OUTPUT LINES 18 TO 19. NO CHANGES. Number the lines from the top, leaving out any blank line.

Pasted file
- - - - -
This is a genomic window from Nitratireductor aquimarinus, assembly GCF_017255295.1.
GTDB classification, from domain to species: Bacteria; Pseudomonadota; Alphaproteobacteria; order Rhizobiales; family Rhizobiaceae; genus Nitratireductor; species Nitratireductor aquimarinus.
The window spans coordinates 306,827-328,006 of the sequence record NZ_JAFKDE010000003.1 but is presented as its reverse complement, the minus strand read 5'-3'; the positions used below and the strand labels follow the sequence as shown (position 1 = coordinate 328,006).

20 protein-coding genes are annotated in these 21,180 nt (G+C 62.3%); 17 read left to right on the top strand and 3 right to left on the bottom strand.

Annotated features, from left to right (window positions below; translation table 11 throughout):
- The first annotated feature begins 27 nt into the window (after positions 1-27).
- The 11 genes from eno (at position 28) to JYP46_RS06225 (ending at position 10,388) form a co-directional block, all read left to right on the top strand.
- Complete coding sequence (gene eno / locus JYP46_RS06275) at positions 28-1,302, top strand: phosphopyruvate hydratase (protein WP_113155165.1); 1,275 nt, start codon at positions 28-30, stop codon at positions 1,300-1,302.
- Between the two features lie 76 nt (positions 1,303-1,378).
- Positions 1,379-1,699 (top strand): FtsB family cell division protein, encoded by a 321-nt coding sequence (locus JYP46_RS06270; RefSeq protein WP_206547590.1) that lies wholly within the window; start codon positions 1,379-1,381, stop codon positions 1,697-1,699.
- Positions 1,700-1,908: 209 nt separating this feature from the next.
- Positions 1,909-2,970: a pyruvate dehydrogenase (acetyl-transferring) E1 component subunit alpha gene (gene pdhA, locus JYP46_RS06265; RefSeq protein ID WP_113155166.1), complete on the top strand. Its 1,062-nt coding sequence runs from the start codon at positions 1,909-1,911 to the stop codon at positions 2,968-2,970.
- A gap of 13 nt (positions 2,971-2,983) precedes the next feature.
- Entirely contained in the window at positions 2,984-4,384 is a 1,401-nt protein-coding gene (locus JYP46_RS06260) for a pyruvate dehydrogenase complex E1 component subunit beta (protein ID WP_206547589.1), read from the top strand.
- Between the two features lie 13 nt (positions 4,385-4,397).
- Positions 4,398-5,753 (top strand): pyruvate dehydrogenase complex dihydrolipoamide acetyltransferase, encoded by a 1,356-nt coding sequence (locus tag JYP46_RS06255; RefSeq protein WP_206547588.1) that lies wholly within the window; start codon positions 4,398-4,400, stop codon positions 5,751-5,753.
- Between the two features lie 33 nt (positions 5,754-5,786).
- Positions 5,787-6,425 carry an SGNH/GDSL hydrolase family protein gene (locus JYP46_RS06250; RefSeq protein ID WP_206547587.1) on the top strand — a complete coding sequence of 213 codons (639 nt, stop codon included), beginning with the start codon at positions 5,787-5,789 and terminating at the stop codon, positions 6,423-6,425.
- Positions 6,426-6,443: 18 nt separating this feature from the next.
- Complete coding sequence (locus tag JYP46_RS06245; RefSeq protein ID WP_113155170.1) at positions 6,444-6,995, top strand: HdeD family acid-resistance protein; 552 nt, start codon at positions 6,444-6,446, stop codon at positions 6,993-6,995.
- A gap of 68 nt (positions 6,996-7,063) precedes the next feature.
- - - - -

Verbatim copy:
- Positions 5,787-6,425 carry an SGNH/GDSL hydrolase family protein gene (locus JYP46_RS06250; RefSeq protein ID WP_206547587.1) on the top strand — a complete coding sequence of 213 codons (639 nt, stop codon included), beginning with the start codon at positions 5,787-5,789 and terminating at the stop codon, positions 6,423-6,425.
- Positions 6,426-6,443: 18 nt separating this feature from the next.